Russian diplomat asks whether Prince of Wales ‘brought depleted uranium’
Russia’s top diplomat has taken aim at the Prince of Wales’s visit to Poland, using it to express Russia’s concerns about Britain’s support of Ukraine in the war.
Maria Zakharova, the spokeswoman of the Russian foreign ministry, used the trip to raise concerns about Britain’s plans to supply Ukraine with depleted uranium shells for Challenger 2 tanks.
“I wonder if William Charles-ovich has brought depleted uranium ammunition for his troops,” she said, coining a patronymic for the Prince of Wales by using his father’s first name.
Vladimir Putin earlier this week expressed concern about the potential supplies, saying their use would be tantamount to wielding a “dirty” nuclear bomb.
Ms Zakharova made the comments on Thursday, the second day of Prince William’s surprise trip to Poland taken to “personally thank” British and Polish soldiers stationed 50 miles from the Ukrainian-Polish border for “defending our shared freedoms”.
Ms Zakharova, who has been the mouthpiece of Russia’s foreign policy since 2015, is known for her pithy remarks and language that is often more radical than that of senior Kremlin officials.
Her comments came two days after Putin lashed out at the British Government for its decision to send depleted uranium shells to Ukraine, describing it as “weapons with a nuclear component”.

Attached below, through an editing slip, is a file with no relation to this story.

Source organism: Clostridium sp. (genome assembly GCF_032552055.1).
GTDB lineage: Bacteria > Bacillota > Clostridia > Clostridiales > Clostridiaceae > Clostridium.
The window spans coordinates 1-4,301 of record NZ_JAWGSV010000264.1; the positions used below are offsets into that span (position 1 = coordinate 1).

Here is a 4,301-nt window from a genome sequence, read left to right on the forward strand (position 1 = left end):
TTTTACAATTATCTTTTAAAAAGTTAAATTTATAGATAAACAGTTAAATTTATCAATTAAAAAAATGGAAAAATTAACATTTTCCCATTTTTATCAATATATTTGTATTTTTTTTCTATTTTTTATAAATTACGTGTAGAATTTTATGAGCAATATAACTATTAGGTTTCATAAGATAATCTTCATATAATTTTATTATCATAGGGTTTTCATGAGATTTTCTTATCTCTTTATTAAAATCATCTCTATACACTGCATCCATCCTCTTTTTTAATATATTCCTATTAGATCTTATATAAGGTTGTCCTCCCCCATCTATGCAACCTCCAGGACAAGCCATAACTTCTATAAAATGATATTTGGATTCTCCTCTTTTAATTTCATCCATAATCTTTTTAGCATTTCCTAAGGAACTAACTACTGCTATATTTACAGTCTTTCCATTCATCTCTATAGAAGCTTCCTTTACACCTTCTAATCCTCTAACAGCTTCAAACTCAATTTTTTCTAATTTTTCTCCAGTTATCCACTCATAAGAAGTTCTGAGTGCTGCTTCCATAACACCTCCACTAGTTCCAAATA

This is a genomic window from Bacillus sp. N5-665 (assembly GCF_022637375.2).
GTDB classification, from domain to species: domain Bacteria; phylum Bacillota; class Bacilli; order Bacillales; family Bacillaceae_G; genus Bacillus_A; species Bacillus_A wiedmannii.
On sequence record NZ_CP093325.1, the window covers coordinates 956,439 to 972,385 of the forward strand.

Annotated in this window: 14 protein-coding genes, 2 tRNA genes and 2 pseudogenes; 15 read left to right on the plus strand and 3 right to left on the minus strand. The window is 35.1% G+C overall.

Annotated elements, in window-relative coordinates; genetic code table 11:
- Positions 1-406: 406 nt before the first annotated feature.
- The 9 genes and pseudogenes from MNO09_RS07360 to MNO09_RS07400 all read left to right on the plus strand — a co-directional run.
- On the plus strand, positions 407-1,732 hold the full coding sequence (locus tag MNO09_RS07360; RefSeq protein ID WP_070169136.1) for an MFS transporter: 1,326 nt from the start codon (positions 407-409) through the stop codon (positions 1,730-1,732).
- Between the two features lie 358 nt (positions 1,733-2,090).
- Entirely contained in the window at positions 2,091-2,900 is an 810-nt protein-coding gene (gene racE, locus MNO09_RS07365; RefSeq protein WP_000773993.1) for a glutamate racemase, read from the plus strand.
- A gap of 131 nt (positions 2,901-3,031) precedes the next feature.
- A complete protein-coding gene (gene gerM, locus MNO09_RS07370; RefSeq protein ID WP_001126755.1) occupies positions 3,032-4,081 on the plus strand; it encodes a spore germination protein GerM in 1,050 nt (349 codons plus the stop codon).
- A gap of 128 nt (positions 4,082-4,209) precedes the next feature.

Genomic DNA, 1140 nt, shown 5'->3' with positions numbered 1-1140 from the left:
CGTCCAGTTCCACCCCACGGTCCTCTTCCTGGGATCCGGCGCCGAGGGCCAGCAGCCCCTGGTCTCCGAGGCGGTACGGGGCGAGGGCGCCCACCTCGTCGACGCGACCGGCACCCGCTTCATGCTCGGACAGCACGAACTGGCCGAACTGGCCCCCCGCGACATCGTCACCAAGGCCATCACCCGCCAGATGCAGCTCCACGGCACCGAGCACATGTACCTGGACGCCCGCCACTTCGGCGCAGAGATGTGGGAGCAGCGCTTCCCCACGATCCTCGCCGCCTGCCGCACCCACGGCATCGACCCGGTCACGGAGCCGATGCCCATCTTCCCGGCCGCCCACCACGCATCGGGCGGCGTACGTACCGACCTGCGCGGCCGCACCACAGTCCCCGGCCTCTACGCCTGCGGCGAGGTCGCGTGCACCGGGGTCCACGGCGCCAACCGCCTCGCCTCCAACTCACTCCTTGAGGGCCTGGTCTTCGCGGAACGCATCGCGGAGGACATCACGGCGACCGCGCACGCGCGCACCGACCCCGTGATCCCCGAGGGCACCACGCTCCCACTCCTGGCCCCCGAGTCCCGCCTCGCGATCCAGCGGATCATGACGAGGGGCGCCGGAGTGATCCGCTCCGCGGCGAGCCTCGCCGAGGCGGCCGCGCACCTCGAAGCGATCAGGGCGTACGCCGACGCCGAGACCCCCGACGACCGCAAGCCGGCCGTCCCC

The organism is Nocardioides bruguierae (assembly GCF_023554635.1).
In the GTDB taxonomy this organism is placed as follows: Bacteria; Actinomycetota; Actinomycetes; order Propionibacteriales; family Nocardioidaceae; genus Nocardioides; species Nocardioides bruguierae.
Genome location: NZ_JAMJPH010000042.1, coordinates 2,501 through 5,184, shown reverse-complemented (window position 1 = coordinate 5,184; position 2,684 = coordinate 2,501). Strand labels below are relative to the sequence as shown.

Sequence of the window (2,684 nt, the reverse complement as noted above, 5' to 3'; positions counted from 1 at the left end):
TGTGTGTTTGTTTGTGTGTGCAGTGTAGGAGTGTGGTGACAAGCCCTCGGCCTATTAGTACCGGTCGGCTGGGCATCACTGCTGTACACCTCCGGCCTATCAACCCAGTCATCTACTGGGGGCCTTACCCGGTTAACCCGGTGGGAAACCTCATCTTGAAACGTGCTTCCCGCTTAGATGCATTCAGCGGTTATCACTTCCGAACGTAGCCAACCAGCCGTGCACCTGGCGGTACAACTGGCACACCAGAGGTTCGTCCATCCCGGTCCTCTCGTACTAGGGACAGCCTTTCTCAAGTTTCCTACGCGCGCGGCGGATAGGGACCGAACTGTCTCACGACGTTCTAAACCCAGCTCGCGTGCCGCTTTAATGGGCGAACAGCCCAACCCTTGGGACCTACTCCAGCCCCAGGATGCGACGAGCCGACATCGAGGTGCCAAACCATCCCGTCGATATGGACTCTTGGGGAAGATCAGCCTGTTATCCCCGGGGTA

Earlier on Thursday, the Prince met Andrzej Duda, Poland’s president, and expressed his thanks to the Polish people for their support of Ukraine.
A spokesman for the Prince of Wales said the conversation with the president was “warm and friendly” and “predominantly focused on the ongoing conflict with the war in Ukraine, particularly the impact on Polish society”.
They added that the Prince said he was very much looking forward to seeing the president and first lady at the Coronation and he thanked him for attending Elizabeth II’s funeral in September 2022.
Meanwhile, King Charles has revealed that he is determined to visit Ukraine “before I get too old”.
While opening the new European Bank for Reconstruction and Development in Canary Wharf, the monarch said: “I must go again before I get too old. I would like the chance to see Ukraine again.”
On the one=year anniversary of the war in February, the King said it was “heartening” to see the UK and it’s allies “doing everything possible to help at this most difficult time”.